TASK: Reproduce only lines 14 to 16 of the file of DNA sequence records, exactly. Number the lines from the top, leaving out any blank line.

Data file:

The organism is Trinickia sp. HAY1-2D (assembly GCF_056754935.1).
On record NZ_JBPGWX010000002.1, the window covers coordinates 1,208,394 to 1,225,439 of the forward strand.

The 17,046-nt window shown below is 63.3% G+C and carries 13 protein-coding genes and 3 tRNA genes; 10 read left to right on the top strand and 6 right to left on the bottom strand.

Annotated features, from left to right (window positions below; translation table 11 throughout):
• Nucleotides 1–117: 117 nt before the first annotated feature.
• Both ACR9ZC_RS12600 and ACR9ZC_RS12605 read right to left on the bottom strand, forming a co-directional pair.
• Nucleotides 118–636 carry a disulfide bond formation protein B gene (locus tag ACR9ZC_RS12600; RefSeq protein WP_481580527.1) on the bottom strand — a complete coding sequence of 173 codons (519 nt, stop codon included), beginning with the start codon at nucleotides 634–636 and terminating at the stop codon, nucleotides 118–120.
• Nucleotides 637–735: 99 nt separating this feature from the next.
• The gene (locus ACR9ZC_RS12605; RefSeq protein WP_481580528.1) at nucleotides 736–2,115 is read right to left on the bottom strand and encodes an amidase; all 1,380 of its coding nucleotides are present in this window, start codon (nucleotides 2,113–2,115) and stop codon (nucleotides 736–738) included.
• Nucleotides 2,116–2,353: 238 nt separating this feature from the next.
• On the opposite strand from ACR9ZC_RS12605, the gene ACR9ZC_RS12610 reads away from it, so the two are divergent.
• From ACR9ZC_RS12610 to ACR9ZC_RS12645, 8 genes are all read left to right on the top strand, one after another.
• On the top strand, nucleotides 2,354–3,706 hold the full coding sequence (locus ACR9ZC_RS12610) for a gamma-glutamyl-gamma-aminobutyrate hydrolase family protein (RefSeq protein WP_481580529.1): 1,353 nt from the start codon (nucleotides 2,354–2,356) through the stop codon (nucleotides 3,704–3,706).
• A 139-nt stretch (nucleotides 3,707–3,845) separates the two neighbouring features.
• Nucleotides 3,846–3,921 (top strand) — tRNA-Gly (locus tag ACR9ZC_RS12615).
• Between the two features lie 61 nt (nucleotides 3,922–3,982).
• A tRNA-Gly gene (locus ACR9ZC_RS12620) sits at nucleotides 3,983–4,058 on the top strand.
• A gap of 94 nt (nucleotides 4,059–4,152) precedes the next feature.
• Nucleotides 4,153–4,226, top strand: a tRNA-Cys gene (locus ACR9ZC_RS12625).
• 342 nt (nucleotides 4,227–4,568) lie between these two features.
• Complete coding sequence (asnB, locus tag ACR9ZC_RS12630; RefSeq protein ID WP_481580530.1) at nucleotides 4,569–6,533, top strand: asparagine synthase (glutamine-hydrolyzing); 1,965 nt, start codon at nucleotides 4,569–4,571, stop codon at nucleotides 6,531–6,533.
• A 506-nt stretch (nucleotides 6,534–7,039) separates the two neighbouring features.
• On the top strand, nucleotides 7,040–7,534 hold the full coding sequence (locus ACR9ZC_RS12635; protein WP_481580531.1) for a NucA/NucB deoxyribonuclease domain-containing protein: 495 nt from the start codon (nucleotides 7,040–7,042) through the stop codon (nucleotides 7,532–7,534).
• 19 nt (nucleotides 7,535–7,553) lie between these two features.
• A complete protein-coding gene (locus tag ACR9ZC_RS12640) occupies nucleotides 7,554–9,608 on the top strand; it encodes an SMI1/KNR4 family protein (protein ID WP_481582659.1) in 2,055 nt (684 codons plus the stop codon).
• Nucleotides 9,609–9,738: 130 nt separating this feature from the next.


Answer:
• A 139-nt stretch (nucleotides 3,707–3,845) separates the two neighbouring features.
• Nucleotides 3,846–3,921 (top strand) — tRNA-Gly (locus tag ACR9ZC_RS12615).
• Between the two features lie 61 nt (nucleotides 3,922–3,982).